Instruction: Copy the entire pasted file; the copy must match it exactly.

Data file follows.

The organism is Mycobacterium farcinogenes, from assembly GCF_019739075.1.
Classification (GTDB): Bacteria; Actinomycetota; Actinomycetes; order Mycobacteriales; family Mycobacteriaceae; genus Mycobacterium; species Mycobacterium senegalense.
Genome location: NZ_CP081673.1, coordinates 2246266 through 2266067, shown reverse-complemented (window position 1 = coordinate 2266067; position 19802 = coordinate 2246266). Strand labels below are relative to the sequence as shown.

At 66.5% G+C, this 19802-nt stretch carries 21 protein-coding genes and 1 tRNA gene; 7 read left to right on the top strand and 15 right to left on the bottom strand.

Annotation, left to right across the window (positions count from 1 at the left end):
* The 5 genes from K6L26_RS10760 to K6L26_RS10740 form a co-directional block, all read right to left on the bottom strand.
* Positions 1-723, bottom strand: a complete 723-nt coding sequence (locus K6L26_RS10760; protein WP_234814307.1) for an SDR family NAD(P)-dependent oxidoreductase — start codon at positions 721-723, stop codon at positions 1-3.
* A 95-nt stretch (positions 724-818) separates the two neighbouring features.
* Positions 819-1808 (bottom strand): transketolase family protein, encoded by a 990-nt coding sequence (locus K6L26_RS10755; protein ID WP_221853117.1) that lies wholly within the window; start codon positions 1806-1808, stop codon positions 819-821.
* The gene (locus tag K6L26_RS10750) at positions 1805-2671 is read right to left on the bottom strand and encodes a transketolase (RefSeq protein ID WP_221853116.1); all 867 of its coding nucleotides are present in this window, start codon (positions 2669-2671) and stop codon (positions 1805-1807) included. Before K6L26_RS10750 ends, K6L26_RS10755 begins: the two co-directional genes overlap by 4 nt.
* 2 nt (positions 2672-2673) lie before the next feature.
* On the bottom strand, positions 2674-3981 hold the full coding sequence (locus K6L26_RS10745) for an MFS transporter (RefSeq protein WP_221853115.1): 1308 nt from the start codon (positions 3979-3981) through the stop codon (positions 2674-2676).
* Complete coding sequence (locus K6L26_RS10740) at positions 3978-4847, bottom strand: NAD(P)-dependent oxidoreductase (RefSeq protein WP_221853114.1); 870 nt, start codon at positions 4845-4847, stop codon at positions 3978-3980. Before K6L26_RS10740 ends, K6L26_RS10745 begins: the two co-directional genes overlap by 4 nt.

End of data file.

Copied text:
The organism is Mycobacterium farcinogenes, from assembly GCF_019739075.1.
Classification (GTDB): Bacteria; Actinomycetota; Actinomycetes; order Mycobacteriales; family Mycobacteriaceae; genus Mycobacterium; species Mycobacterium senegalense.
Genome location: NZ_CP081673.1, coordinates 2246266 through 2266067, shown reverse-complemented (window position 1 = coordinate 2266067; position 19802 = coordinate 2246266). Strand labels below are relative to the sequence as shown.

At 66.5% G+C, this 19802-nt stretch carries 21 protein-coding genes and 1 tRNA gene; 7 read left to right on the top strand and 15 right to left on the bottom strand.

Annotation, left to right across the window (positions count from 1 at the left end):
* The 5 genes from K6L26_RS10760 to K6L26_RS10740 form a co-directional block, all read right to left on the bottom strand.
* Positions 1-723, bottom strand: a complete 723-nt coding sequence (locus K6L26_RS10760; protein WP_234814307.1) for an SDR family NAD(P)-dependent oxidoreductase — start codon at positions 721-723, stop codon at positions 1-3.
* A 95-nt stretch (positions 724-818) separates the two neighbouring features.
* Positions 819-1808 (bottom strand): transketolase family protein, encoded by a 990-nt coding sequence (locus K6L26_RS10755; protein ID WP_221853117.1) that lies wholly within the window; start codon positions 1806-1808, stop codon positions 819-821.
* The gene (locus tag K6L26_RS10750) at positions 1805-2671 is read right to left on the bottom strand and encodes a transketolase (RefSeq protein ID WP_221853116.1); all 867 of its coding nucleotides are present in this window, start codon (positions 2669-2671) and stop codon (positions 1805-1807) included. Before K6L26_RS10750 ends, K6L26_RS10755 begins: the two co-directional genes overlap by 4 nt.
* 2 nt (positions 2672-2673) lie before the next feature.
* On the bottom strand, positions 2674-3981 hold the full coding sequence (locus K6L26_RS10745) for an MFS transporter (RefSeq protein WP_221853115.1): 1308 nt from the start codon (positions 3979-3981) through the stop codon (positions 2674-2676).
* Complete coding sequence (locus K6L26_RS10740) at positions 3978-4847, bottom strand: NAD(P)-dependent oxidoreductase (RefSeq protein WP_221853114.1); 870 nt, start codon at positions 4845-4847, stop codon at positions 3978-3980. Before K6L26_RS10740 ends, K6L26_RS10745 begins: the two co-directional genes overlap by 4 nt.